My Top 5 Favorite WordPress Plugins
Useful Plugins for Enhancing your WordPress Website
WordPress is, by far, the most popular blogging platform in the world. This is in part thanks to the active community and a multitude of plugins which make WP faster, better, or easier to use.
I have been using the self-hosted version of WordPress for a few years now, and during this time I've tried many different plugins. Some of them I discarded after a day or two, but the most useful ones are installed on all of my WP websites to this day. I'll share a list of my top 5 favorites on this page.
#1. Yet Another Related Posts Plugin (YARPP)
YARPP is, without a doubt, the most powerful related posts plugin for WordPress. New bloggers can easily turn on the automatic display of related content for posts, pages, media, and RSS feeds, and pick one of the pre-made templates: list and thumbnails. More advanced WP users can create their own template in PHP for complete control over what is displayed (for example, you can customize it to only show posts with a certain Custom Field). It is also possible to exclude posts by tag or custom taxonomies, set the importance of titles, bodies, categories, etc. when calculating the "relatedness", and choose the minimum match threshold (how related a post must be in order to be included).
4.1 and later versions of this plugin come with YARPP Pro, a "Recommendation Engine" which offers an option to earn money from sponsored content displayed alongside your own posts, is able to pull related content from several sites, and includes detailed traffic reports. Fortunately, it is strictly opt-in, and you can continue using the awesome YARPP Basic without an issue (personally, I have had no reason to try YARPP Pro).
WP-PageNavi is really the best sort of a WordPress plugin: it's small, easy to configure, and just works its magic without overloading your blog with unnecessary features. What is does it replace the older / newer posts links with advanced pagination you might see on an online forum and such. It is, of course, fully customizable, from CSS to the number of pages to show and whether to display links to the first and last pages or not.
Why use a pagination plugin at all? The advantages are two-fold. First of all, you make navigation easier for your visitors. Instead of clicking the "Older posts" link a bunch of times, they can simply select a page from the list. Second, it is better from the SEO perspective, as it makes your older posts easier to access for search engine spiders.
#3. Widget Logic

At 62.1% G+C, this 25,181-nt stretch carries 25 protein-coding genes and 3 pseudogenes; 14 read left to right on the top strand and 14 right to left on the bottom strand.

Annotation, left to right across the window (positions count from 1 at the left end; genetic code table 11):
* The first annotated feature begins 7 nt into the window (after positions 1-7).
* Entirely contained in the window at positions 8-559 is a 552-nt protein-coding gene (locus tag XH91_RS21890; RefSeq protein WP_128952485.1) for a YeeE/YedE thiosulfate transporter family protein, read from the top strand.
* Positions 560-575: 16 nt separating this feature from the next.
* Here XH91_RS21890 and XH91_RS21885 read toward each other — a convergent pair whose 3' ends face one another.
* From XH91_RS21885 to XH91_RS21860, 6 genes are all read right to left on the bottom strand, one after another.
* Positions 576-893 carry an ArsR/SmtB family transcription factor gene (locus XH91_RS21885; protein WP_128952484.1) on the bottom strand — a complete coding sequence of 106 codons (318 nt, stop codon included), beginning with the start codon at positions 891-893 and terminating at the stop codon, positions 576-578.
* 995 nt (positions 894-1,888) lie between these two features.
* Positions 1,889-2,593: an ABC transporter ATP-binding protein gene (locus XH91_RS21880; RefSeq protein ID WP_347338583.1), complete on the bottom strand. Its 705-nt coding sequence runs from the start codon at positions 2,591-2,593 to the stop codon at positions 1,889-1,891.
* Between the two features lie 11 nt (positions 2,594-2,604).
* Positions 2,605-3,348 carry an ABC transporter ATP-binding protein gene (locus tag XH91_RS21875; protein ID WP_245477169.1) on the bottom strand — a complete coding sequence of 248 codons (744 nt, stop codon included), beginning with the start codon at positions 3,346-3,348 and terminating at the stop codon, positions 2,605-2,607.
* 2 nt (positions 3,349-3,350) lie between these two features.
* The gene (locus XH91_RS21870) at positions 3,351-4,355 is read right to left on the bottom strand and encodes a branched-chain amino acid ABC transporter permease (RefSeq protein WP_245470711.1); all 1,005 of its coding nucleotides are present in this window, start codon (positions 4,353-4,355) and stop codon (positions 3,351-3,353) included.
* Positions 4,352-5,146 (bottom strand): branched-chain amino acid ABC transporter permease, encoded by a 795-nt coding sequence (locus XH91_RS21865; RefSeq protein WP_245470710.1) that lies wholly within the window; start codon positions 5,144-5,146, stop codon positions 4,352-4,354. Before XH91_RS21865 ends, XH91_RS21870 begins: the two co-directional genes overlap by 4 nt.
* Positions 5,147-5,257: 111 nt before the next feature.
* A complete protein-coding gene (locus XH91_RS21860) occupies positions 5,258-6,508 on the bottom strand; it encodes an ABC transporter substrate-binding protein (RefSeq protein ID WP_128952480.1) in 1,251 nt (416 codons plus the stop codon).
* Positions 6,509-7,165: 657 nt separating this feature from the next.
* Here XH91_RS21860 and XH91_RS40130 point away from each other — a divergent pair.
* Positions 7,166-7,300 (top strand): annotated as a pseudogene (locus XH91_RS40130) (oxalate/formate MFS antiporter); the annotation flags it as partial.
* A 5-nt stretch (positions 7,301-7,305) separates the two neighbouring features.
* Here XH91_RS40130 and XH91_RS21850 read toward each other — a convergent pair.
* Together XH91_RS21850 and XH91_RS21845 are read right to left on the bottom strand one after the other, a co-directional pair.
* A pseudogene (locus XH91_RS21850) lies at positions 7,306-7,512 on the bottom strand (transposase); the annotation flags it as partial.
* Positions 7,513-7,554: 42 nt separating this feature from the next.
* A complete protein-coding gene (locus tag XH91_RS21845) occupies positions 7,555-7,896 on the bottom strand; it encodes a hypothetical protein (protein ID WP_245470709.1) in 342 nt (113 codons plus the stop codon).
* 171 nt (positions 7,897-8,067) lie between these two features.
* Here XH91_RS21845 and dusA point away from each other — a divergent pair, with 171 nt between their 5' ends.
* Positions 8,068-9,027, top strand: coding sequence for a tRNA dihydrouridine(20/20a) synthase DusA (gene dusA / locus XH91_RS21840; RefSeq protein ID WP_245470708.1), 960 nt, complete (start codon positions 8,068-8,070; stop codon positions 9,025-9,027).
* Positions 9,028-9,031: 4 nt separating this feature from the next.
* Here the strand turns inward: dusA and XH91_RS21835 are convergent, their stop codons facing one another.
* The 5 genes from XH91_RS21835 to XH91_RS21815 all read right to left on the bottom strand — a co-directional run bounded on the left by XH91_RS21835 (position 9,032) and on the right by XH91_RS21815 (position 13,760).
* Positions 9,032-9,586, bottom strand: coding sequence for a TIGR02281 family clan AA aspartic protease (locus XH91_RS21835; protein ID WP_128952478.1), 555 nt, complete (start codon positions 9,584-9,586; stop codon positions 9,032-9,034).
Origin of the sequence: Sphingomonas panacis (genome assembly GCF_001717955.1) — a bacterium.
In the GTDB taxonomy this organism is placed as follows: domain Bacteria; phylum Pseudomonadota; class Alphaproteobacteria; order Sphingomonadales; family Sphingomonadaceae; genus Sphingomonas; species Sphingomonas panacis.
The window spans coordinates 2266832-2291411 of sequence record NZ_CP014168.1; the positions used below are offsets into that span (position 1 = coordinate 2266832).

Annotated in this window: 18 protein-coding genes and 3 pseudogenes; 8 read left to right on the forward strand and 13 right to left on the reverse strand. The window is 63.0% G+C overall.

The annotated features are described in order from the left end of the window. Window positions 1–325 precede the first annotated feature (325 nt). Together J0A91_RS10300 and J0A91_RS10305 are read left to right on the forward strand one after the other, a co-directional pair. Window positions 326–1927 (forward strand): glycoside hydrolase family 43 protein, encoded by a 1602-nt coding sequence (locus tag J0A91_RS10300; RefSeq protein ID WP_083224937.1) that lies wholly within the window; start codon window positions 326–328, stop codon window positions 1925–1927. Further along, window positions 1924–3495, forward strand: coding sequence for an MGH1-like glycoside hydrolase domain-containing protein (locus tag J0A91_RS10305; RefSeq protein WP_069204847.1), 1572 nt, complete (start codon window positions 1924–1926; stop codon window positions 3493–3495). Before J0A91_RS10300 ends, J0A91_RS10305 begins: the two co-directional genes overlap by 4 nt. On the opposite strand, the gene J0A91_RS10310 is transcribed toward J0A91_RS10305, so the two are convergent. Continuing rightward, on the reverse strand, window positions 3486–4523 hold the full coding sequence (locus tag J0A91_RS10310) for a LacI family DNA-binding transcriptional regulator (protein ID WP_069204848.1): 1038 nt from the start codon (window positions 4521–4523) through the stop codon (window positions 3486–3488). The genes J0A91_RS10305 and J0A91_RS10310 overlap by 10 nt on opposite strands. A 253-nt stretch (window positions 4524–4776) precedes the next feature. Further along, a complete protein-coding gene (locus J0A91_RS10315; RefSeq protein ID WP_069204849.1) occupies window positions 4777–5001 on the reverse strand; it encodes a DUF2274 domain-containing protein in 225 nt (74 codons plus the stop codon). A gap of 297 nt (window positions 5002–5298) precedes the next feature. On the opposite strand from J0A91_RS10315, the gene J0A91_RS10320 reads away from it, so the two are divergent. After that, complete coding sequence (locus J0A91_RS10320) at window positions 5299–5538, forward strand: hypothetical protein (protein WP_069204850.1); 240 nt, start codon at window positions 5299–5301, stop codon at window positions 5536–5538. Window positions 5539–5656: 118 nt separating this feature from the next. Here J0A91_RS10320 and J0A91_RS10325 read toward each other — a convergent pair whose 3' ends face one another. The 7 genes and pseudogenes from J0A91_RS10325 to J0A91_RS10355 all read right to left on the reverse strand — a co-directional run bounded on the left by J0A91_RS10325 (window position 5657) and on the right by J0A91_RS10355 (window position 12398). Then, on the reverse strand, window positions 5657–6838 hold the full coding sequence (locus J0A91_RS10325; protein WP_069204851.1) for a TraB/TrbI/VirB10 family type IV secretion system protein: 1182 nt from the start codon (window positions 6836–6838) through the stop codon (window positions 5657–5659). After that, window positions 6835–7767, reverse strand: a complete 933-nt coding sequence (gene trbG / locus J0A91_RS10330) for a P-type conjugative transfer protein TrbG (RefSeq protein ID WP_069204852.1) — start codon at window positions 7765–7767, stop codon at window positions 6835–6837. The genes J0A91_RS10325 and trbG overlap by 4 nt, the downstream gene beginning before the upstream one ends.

Another simple, yet awesome plugin I can't live without anymore, Widget Logic allows you to control which pages each widget appears on. This is accomplished by entering Conditional Tags or even PHP code into the new "Widget logic" field which now appears at the bottom of each widget. Here are a few basic examples.
Your homepage and archive pages tend to be a lot longer than single posts. This allows you to cram more widgets into the sidebar. These need to be excluded from single posts, pages, and attachments, though:
We don't want this particular widget to appear on Pages, search results, and the 404 error page:
!is_404() and !is_search() and !is_page()
This widget will be shown on custom "event" type of posts, as well as Pages:
get_post_type() == 'event' or is_page()
The plugin is only 67 KB in size, but it is so very useful!
#4. Faster Image Insert
A bit more specialized than the other plugins I've listed so far, Faster Image Insert can be an incredible timesaver to anyone posting a lot of pictures or photos on their blog, although it won't be very useful to bloggers who mostly write text posts. It places the Media manager under every post so you no longer have to open a pop-up window to upload or insert images. Furthermore, it helps edit multiple captions and titles in one go, and insert several images at once with custom spacing between them.
Unfortunately, Faster Image Insert hasn't been updated in two years now. However, it still seems to work just fine with the latest WordPress version (4.0).
#5. Super Cache
Despite all the well-deserved praise that WordPress gets, it does have some weaknesses as well. One of them is WP's huge appetite for CPU and memory, especially with numerous plugins installed. The internet is full of complaints about shared hosting packages being suspended due to WordPress going over the CPU limit, even if the blog in question gets very little traffic. Luckily, there are plugins which will solve this issue as well. My favorite one is WP-SuperCache, and I have it installed on every single one of my WordPress blogs.
Simply put, WP-SuperCache creates static copies of your blog's posts and serves them to your visitors instead of generating dynamic pages, which requires firing up PHP and querying the MySQL database every time. It also scans the cache for outdated copies, and deletes them periodically. By default, a very low number is used for expiry (3600 seconds), but if your blog doesn't have a lot of dynamic content, you can set it to 86400 seconds (one day) to lower your CPU usage even further. Remember, the cache will be cleared every time you publish a new post or when a visitor leaves a comment, regardless of this setting. it is only there so things like RSS feeds or other dynamic widgets would also get updated.